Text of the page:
Gary Shapiro, President and CEO, Consumer Electronics Association

“It is increasingly clear that bills causing collateral damage to innovation in the guise of fighting piracy are not politically viable. Now that unreasonable solutions to piracy have been shown not to work, it is time to explore reasonable ones. We urge policymakers to join CEA in support of the OPEN Act — a bicameral, bipartisan and narrowly targeted approach to fighting foreign “rogue websites.”

Paul Hortenstine, Motion Picture Association of America, which supports the bills:

The legislation targets criminals: foreign thieves who profit from pirated content and counterfeit goods. These foreign rogue websites are operating freely today while legitimate American businesses are opposing legislation that would block these criminal websites from the American market.

The Pirate Bay, a site that links visitors to pirated content and would arguably fit someone’s definition of “foreign rogue Web site”:

SOPA can’t do anything to stop TPB. Worst case we’ll change top level domain from our current .org to one of the hundreds of other names that we already also use. In countries where TPB is blocked, China and Saudi Arabia springs to mind, they block hundreds of our domain names. And did it work? Not really.

To fix the “problem of piracy” one should go to the source of the problem. The entertainment industry say they’re creating “culture” but what they really do is stuff like selling overpriced plushy dolls and making 11 year old girls become anorexic. Either from working in the factories that creates the dolls for basically no salary or by watching movies and tv shows that make them think that they’re fat.

Nuff Said!

January 18, 2012 Leave a comment


January 16, 2012 Leave a comment

How’s Your New Year?

January 15, 2012 Leave a comment

A new year means a new start, regardless of what we may have endured or experienced in the one that just ended. The beauty about having sentient consciousness is that each and every day we are aware of a brand new canvas, a clean slate to start all over if we so wish. It is our choices that limit us, not the universe!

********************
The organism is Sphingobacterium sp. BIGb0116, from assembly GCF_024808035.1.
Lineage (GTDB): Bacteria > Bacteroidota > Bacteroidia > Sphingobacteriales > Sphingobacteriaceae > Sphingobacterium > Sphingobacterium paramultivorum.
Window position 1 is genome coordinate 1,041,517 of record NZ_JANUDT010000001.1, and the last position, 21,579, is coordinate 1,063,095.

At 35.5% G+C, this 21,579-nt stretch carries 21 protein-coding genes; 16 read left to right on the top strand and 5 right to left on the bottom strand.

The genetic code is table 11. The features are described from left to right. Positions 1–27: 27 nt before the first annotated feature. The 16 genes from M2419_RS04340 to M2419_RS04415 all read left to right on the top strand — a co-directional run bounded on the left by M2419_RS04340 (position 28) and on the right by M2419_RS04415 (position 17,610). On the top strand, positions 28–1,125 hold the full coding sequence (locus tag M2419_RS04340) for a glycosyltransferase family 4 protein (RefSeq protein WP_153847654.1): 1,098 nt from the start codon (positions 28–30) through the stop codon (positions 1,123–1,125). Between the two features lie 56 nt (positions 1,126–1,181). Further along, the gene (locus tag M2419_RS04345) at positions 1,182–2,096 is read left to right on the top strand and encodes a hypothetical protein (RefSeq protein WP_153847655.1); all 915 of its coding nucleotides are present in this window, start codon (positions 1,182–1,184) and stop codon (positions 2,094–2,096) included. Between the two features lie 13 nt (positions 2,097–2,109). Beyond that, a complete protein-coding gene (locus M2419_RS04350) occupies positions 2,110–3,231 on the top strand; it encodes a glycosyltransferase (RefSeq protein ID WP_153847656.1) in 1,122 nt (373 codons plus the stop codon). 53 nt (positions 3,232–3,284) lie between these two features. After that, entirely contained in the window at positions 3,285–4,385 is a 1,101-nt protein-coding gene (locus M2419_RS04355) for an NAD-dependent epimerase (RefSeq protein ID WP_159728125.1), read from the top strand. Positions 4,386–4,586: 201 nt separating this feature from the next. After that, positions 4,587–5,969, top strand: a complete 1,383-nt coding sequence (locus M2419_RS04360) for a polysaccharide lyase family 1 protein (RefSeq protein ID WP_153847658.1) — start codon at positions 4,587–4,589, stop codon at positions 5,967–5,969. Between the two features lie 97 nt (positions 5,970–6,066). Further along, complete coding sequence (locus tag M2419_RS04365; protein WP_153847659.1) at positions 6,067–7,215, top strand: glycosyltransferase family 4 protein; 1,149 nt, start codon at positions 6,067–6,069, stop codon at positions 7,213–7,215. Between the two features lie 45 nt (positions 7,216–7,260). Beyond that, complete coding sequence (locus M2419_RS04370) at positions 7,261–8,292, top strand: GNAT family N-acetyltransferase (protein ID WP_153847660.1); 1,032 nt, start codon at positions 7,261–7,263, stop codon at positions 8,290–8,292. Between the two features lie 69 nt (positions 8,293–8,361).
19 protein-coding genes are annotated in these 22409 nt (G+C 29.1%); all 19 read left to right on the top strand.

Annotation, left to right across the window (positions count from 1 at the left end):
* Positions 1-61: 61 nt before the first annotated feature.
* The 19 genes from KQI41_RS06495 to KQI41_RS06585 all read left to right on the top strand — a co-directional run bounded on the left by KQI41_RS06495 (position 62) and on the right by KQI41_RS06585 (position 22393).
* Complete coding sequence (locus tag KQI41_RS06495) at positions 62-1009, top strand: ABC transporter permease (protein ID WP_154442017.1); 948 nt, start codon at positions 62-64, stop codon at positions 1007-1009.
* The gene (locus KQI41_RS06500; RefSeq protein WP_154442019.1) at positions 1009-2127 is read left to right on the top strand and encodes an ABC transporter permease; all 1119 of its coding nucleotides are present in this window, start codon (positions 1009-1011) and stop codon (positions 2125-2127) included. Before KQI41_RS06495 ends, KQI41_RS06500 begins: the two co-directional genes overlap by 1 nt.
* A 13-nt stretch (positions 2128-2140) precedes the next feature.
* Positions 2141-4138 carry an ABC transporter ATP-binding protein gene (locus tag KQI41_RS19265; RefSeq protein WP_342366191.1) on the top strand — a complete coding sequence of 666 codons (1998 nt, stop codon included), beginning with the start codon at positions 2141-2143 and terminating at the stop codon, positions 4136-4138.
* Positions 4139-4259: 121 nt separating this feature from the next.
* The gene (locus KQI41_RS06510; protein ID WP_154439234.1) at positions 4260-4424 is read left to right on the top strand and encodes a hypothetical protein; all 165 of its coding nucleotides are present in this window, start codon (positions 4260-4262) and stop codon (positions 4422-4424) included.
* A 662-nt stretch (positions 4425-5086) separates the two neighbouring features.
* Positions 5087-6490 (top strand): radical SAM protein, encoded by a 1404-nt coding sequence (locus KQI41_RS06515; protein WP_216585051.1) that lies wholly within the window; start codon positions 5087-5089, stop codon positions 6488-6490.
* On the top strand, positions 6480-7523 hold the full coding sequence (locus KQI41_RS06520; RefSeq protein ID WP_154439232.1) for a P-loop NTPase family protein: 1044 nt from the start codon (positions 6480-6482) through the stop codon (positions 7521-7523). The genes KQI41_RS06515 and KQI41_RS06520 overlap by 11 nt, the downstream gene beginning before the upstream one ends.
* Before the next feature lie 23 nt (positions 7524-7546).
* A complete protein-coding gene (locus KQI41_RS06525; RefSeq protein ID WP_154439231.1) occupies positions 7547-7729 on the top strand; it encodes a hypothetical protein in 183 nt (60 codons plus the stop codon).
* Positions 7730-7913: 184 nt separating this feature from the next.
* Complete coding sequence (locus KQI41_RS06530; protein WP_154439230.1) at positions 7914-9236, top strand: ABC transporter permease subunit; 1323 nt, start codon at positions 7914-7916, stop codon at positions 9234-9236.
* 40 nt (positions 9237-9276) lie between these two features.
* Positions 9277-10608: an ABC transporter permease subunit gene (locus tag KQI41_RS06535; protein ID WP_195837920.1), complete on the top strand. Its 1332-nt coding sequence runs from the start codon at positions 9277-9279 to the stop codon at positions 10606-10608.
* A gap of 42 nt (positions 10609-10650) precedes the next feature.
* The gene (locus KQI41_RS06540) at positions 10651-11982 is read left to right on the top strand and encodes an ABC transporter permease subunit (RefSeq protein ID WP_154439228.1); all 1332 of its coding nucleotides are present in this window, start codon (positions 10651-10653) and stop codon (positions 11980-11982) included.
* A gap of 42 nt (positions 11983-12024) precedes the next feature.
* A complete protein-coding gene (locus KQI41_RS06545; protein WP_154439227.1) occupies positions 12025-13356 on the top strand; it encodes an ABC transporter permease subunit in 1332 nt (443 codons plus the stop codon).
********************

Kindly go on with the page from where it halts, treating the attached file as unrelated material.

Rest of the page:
So, given that all the doomsday fools are going on about how we will all die this year, we might as well go out with a bang and live life to the fullest. (And when I say that, I do not mean for you to go and rob a bank or make some other stupid move that may end up hurting you or others, or may put you in jail.)

Living life to the fullest means that we can do the things that we have been putting off for whatever reason. We can maybe join this non-profit organization to volunteer our time or money. We can sign up for a gym and get a workout routine going. We can start the diet we wanted to start and maybe make up with those we have gotten in fights with. It’s never too late to say “I’m sorry.” We can start reading more and watching less TV; talking less and listening more and helping those who need it. We can take a long hard look at ourselves in the mirror and decide to be better people by being less selfish, less greedy, jealous and envious and more giving and forgiving. Or, we can just take it all in and smile. Choices!

As I get older, each year has me turn my attention a bit more to my own mortality. I live life with full recognition that I don’t really know how many tomorrows are on my schedule. No, it isn’t a doomsday outlook I have at all, but I’m very well aware of my own mortality, and that affords me all the freedom I need to recreate my life and/or reinvent myself as often as I see fit or find necessary. I really get it; Life is a terrible thing to waste!

Each and every one of us has been given the power to create. Unfortunately, we either don’t use this power at all, or we blatantly abuse it. This is a brand new year, and therefore a brand new opportunity to stop wasting what is so precious and what some would wish they’d have more of: time. The universe gives us infinite possibility and the ability to choose anew every day. So even if we’ve made the wrong choices all the way up to now, we have the freedom to start making new ones.